Skip to main content

One step closer to real usages

Zoom on previous test

What to schedule?

One approach to solve the problem we discussed earlier is to follow a common pattern that we recommend when integrating a scheduler into existing tests. This involves replacing the original occurrences of the asynchronous API with scheduled versions of it. In our case, we replaced the line of code:

const queued = queue(call);


const queued = queue(s.scheduleFunction(call));

What to wait?

Once we've replaced raw asynchronous API calls with scheduled versions, the next step is to wait for them to complete. There are several ways to achieve this, but the recommended approach is to use waitFor to wait for all queries to resolve:

const queued = queue(s.scheduleFunction(call));
pendingQueries.push(queued(1).then((v) => seenAnswers.push(v)));
pendingQueries.push(queued(2).then((v) => seenAnswers.push(v)));
await s.waitFor(Promise.all(pendingQueries));

An alternative would have been to use waitAll instead of waitFor but it comes with a precise requirement: promises have to be already scheduled by the time we request the scheduler. In other words, if our code delays a little bit the call to call, the scheduler might not wait enough.

Given the fact that call being fired synchronously is not a requirement for our current function, we can relax the constraint in our test to make evolving this implementation easier.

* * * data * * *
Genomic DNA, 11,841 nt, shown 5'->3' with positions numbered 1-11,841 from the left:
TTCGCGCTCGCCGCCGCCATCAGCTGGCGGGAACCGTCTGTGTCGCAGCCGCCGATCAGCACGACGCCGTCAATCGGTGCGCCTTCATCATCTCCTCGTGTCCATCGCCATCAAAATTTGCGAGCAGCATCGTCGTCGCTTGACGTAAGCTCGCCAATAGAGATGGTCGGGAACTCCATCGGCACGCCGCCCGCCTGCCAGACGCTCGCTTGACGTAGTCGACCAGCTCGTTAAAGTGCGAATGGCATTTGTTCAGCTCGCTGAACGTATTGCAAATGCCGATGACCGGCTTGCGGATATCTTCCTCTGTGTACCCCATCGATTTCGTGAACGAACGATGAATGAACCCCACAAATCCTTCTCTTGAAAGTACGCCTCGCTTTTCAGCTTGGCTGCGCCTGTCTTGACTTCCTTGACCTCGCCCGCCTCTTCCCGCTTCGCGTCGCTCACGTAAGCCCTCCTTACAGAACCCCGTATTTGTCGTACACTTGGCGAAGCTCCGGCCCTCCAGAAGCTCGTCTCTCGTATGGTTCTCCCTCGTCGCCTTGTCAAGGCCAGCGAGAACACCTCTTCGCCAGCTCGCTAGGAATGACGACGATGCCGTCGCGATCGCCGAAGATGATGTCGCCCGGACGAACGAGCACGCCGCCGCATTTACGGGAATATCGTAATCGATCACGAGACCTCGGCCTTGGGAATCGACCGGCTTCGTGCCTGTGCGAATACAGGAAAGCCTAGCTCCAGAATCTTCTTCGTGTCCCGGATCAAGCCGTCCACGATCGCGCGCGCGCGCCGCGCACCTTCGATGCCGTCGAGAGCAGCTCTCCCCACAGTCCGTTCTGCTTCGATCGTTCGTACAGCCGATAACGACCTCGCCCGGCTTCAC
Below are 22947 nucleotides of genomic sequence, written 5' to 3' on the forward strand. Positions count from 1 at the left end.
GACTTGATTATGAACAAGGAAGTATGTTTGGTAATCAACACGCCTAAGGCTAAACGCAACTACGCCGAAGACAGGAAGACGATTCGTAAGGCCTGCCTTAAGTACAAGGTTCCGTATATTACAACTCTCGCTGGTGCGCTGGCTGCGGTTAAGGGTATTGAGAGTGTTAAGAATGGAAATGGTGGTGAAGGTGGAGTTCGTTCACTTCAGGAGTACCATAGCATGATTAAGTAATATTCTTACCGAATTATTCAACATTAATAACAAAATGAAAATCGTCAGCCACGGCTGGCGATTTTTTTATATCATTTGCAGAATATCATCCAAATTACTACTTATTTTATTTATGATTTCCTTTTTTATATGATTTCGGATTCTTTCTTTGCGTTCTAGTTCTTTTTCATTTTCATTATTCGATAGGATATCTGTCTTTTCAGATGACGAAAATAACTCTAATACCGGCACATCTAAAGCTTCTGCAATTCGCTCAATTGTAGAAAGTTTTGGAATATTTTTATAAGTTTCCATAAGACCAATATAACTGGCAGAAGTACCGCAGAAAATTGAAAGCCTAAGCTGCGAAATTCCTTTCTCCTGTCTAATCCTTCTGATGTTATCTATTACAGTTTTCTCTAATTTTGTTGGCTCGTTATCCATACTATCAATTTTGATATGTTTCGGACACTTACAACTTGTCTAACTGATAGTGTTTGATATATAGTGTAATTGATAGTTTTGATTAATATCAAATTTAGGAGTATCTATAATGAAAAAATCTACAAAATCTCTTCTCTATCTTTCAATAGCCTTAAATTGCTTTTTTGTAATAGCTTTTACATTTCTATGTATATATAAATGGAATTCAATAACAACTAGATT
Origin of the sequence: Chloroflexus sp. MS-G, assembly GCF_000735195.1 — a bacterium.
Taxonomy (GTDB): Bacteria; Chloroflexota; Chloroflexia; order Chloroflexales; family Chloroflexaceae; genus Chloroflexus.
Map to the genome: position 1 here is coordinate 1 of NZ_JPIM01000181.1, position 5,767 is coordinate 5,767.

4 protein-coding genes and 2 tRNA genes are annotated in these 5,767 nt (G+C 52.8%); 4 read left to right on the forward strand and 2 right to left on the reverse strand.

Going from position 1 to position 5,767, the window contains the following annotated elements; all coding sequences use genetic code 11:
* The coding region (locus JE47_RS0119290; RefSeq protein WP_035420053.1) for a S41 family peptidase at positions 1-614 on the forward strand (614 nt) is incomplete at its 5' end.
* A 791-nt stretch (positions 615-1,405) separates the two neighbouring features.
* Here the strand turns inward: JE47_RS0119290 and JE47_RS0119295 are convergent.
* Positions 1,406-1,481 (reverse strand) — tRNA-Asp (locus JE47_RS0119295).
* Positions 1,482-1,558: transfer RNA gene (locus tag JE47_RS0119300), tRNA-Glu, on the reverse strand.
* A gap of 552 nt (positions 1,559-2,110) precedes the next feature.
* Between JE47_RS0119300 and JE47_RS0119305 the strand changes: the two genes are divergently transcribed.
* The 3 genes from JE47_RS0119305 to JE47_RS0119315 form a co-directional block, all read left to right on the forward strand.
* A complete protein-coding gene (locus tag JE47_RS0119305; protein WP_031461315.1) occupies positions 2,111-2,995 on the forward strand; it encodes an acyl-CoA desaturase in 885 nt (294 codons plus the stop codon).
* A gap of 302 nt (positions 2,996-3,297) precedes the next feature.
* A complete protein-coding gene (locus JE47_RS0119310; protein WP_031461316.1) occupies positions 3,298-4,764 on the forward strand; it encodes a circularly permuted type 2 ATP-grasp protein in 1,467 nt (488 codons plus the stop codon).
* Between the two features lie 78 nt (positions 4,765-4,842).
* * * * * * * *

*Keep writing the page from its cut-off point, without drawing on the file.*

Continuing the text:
A waitAll version of the code above would be:

const queued = queue(s.scheduleFunction(call));
queued(1).then((v) => seenAnswers.push(v));
queued(2).then((v) => seenAnswers.push(v));
await s.waitAll();

Towards next test

The current implementation of our test only involves running two calls, but there may be potential issues that arise when more calls are made. To capture these scenarios, we will update the test to run an arbitrary number of calls. This will allow us to detect race conditions on a wider range of scenarios, including those with 3, 4, or even more calls.

Your turn!

import {queue} from './queue.js';
  import fc from 'fast-check';
  test('should resolve in call order', async () => {
    await fc.assert(fc.asyncProperty(fc.scheduler(), async (s) => {
      // Arrange
      const pendingQueries = [];
      const seenAnswers = [];
      const call = jest.fn()
        .mockImplementation(v => Promise.resolve(v));
      // Act
      const queued = queue(s.scheduleFunction(call));
      pendingQueries.push(queued(1).then(v => (seenAnswers.push(v))));
      pendingQueries.push(queued(2).then(v => (seenAnswers.push(v))));
      await s.waitFor(Promise.all(pendingQueries));
      // Assert
      expect(seenAnswers).toEqual([1, 2]);

Open browser consoleTests

What to expect?

Your test should help us to detect a bug in our current implementation of queue.

Hint #1

fc.scheduler alone will not be enough! You'll have to generate another entry to be able to properly control the number of calls to call function.

Hint #2

Some possible options for generating additional test scenarios include:

  • Using fc.integer({min: 1, max: 10}) to generate a variable numCalls that determines how many times to call call. It's important to set a maximal value via max to prevent an excessively high number of calls.
  • Using fc.array(fc.nat(), {minLength: 1}) to generate the list of calls to issue against call.
  • Using fc.func(fc.boolean()) to generate a function that determines when to stop issuing calls.

And there are plenty others…